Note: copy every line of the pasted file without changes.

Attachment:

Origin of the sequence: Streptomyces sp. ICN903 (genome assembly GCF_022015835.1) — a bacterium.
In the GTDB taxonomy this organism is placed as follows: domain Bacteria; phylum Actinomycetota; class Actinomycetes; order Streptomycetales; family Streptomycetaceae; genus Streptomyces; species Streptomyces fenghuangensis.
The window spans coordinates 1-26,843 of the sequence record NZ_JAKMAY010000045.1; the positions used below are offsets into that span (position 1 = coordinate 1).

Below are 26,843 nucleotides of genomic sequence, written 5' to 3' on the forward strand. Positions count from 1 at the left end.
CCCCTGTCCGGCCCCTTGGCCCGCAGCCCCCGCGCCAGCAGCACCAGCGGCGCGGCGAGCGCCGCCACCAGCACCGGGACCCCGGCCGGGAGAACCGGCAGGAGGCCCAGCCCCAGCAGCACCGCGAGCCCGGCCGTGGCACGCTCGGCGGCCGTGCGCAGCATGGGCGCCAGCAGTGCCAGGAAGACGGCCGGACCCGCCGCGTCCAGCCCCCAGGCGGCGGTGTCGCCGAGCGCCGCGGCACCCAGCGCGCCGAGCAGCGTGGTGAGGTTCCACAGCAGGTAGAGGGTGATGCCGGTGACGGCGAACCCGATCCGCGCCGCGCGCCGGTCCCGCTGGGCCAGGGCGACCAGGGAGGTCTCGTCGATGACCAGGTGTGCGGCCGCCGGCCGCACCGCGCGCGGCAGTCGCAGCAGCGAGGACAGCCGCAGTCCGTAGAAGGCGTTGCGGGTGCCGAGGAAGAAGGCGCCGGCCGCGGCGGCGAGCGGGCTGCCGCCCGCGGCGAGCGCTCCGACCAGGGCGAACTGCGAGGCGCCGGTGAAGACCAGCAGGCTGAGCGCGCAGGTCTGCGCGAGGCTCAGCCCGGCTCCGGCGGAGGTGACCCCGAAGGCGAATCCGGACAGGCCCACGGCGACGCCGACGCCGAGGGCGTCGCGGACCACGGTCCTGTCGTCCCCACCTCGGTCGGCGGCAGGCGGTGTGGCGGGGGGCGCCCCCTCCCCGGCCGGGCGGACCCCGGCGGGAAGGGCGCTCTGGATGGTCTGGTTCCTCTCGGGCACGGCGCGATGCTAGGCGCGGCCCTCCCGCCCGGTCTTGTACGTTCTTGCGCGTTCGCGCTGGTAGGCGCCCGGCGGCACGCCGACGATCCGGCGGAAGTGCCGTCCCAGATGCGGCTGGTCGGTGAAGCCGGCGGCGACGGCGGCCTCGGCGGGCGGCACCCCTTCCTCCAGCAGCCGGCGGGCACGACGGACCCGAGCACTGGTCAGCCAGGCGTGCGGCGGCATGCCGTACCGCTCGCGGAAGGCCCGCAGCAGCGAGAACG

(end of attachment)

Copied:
Origin of the sequence: Streptomyces sp. ICN903 (genome assembly GCF_022015835.1) — a bacterium.
In the GTDB taxonomy this organism is placed as follows: domain Bacteria; phylum Actinomycetota; class Actinomycetes; order Streptomycetales; family Streptomycetaceae; genus Streptomyces; species Streptomyces fenghuangensis.
The window spans coordinates 1-26,843 of the sequence record NZ_JAKMAY010000045.1; the positions used below are offsets into that span (position 1 = coordinate 1).

Below are 26,843 nucleotides of genomic sequence, written 5' to 3' on the forward strand. Positions count from 1 at the left end.
CCCCTGTCCGGCCCCTTGGCCCGCAGCCCCCGCGCCAGCAGCACCAGCGGCGCGGCGAGCGCCGCCACCAGCACCGGGACCCCGGCCGGGAGAACCGGCAGGAGGCCCAGCCCCAGCAGCACCGCGAGCCCGGCCGTGGCACGCTCGGCGGCCGTGCGCAGCATGGGCGCCAGCAGTGCCAGGAAGACGGCCGGACCCGCCGCGTCCAGCCCCCAGGCGGCGGTGTCGCCGAGCGCCGCGGCACCCAGCGCGCCGAGCAGCGTGGTGAGGTTCCACAGCAGGTAGAGGGTGATGCCGGTGACGGCGAACCCGATCCGCGCCGCGCGCCGGTCCCGCTGGGCCAGGGCGACCAGGGAGGTCTCGTCGATGACCAGGTGTGCGGCCGCCGGCCGCACCGCGCGCGGCAGTCGCAGCAGCGAGGACAGCCGCAGTCCGTAGAAGGCGTTGCGGGTGCCGAGGAAGAAGGCGCCGGCCGCGGCGGCGAGCGGGCTGCCGCCCGCGGCGAGCGCTCCGACCAGGGCGAACTGCGAGGCGCCGGTGAAGACCAGCAGGCTGAGCGCGCAGGTCTGCGCGAGGCTCAGCCCGGCTCCGGCGGAGGTGACCCCGAAGGCGAATCCGGACAGGCCCACGGCGACGCCGACGCCGAGGGCGTCGCGGACCACGGTCCTGTCGTCCCCACCTCGGTCGGCGGCAGGCGGTGTGGCGGGGGGCGCCCCCTCCCCGGCCGGGCGGACCCCGGCGGGAAGGGCGCTCTGGATGGTCTGGTTCCTCTCGGGCACGGCGCGATGCTAGGCGCGGCCCTCCCGCCCGGTCTTGTACGTTCTTGCGCGTTCGCGCTGGTAGGCGCCCGGCGGCACGCCGACGATCCGGCGGAAGTGCCGTCCCAGATGCGGCTGGTCGGTGAAGCCGGCGGCGACGGCGGCCTCGGCGGGCGGCACCCCTTCCTCCAGCAGCCGGCGGGCACGACGGACCCGAGCACTGGTCAGCCAGGCGTGCGGCGGCATGCCGTACCGCTCGCGGAAGGCCCGCAGCAGCGAGAACG